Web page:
CoachSpeak: What is Russell's Best Position?

Notre Dame picked up a big commitment last week when four-star running back Keivarae Russell selected the Irish. So, what does he bring? And where does he fit best in Notre Dame's offense? Mariner High (Everett, Wash.) coach John Ondriezek spoke to about it.

When Mariner High's (Everett, Wash.) Keivarae Russell committed to Notre Dame, he did so without knowledge of where he would play.

While the odds-on favorite is at running back – rates him with four stars and ranks him 24th at the position – he has said in the past he wouldn't mind playing slot receiver, running back, returning kicks or even playing in the secondary.

However, Mariner coach John Ondriezek views Russell's best position as a multi-purpose running back because of Notre Dame's offensive system.

"With the Notre Dame scheme -- and I was able to see a few of their games -- the way they use their running backs coming out of the backfield, catching passes," he said, "sometimes they want a small back and can move him around into the slot, throwing screens to him. The young quarterback they have that comes in and runs some option, I think he could play at running back.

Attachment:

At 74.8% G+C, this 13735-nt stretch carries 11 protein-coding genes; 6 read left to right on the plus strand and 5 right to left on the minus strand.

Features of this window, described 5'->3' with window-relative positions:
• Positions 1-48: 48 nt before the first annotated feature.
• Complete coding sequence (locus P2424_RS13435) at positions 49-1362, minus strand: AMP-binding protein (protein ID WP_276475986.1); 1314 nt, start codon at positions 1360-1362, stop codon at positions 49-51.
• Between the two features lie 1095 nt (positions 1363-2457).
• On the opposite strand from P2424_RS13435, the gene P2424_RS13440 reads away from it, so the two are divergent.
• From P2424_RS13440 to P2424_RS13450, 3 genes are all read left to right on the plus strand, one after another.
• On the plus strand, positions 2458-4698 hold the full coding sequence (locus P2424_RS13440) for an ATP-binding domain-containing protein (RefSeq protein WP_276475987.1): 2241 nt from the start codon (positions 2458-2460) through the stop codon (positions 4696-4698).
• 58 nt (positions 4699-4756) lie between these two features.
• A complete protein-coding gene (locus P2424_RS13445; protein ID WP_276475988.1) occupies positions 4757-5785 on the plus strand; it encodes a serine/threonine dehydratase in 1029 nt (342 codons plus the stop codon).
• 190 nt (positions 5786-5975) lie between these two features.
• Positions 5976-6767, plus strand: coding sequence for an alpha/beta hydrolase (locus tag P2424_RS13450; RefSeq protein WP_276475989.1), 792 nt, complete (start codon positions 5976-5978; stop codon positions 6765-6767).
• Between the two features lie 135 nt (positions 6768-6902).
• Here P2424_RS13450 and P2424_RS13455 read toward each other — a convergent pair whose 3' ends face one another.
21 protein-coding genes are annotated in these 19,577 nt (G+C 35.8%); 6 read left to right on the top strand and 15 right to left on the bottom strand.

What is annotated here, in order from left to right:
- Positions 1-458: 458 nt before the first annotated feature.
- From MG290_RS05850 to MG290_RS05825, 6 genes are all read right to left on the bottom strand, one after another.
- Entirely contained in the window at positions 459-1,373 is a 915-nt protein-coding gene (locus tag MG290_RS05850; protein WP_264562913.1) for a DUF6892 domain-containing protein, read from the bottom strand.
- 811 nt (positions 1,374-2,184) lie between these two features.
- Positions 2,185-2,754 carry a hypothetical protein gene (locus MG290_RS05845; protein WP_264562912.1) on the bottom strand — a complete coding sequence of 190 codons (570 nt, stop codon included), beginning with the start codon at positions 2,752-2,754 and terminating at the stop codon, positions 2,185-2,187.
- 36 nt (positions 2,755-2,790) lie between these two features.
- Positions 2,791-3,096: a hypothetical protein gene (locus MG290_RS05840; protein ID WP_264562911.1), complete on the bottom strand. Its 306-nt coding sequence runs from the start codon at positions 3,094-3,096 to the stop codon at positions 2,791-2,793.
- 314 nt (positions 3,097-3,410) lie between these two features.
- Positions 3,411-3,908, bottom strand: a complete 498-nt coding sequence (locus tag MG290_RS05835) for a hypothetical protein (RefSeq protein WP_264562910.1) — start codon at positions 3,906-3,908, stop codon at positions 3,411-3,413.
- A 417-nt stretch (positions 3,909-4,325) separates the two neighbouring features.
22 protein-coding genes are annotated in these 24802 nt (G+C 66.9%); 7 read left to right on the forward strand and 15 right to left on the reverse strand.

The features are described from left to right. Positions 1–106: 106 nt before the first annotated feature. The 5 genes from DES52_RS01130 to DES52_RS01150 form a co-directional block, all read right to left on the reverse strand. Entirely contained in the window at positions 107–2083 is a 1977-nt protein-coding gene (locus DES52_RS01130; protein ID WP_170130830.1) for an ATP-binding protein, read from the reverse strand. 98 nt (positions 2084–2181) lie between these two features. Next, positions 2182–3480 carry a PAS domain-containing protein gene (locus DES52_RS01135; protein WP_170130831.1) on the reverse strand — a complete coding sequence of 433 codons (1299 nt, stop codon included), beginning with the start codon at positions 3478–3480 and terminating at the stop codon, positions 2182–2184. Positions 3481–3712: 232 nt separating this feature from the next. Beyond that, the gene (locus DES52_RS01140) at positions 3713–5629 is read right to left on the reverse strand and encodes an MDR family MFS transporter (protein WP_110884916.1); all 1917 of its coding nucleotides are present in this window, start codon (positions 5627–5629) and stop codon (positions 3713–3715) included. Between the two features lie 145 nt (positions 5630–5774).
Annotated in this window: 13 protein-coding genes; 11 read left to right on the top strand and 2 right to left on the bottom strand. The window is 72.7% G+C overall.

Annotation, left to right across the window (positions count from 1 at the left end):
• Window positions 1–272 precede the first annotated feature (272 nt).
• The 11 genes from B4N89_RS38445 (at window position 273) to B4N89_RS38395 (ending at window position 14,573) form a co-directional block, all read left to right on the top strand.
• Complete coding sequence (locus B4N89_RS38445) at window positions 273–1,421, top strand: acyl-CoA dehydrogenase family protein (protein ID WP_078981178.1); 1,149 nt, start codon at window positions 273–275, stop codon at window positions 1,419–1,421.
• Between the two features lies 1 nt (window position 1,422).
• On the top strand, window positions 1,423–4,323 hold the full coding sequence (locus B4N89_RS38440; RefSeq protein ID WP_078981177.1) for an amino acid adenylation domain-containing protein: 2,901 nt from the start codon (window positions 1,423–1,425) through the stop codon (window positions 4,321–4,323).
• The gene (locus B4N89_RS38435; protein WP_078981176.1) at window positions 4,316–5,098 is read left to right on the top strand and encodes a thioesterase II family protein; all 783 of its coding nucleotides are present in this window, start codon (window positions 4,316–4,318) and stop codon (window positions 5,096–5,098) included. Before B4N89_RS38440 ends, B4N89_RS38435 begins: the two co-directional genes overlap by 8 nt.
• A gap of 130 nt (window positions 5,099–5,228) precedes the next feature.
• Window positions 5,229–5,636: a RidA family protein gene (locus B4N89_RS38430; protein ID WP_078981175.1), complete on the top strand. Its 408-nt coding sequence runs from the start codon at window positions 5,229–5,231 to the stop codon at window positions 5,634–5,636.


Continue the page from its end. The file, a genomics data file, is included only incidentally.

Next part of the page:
"And at Notre Dame, he can move out to the slot and play."

The 6-foot, 180-pound Russell ran for 1,293 yards as a senior despite missing three games because of an injury. He can catch the ball out of the backfield and has to finish off plays.

"People basically recruited him as an athlete on the offensive side of the ball," Ondriezek said. "He's 6-foot, so he has some height. He's going to get a little bit bigger, so he can still go out to receiver and have some height. If he was 5-7, 5-8, they may think he may not have the height to go out there, but he's blessed with height and speed. It's a great combination."

What sold Russell on Notre Dame wasn't solely football, which is something Ondriezek noticed during the October official visit.

"I think they're getting an outstanding athlete, but they're also getting a person of character, they're getting a person who will be a Notre Dame student," Ondriezek said. "When Keivarae was on his recruiting trip to Notre Dame, and he met with admissions, and they described the type of student and their expectation for a student at Notre Dame, my wife and I were both there, and we said, ‘You just described Keivarae.'

"He's a person of values, integrity, intangibles, ambitions, and he has a bright future ahead of him and he'll do well at Notre Dame."

In fact, Russell thought so much of Notre Dame he selected the Irish despite intense pressure to stay home and play for Washington.

When asked if it was hard for Russell to go against the home team, Ondriezek was quick to reply.

"Absolutely," he said. "You grow up in an area and you get to watch the University of Washington play week in and week out, and you have a lot of friend and family members that attended (the school), it was a difficult decision for Keivarae. The University of Washington is a great institution and they recruited him with class."

However, Russell elected to join Notre Dame's class in 2012 because of the mix of academics and athletics. Top Stories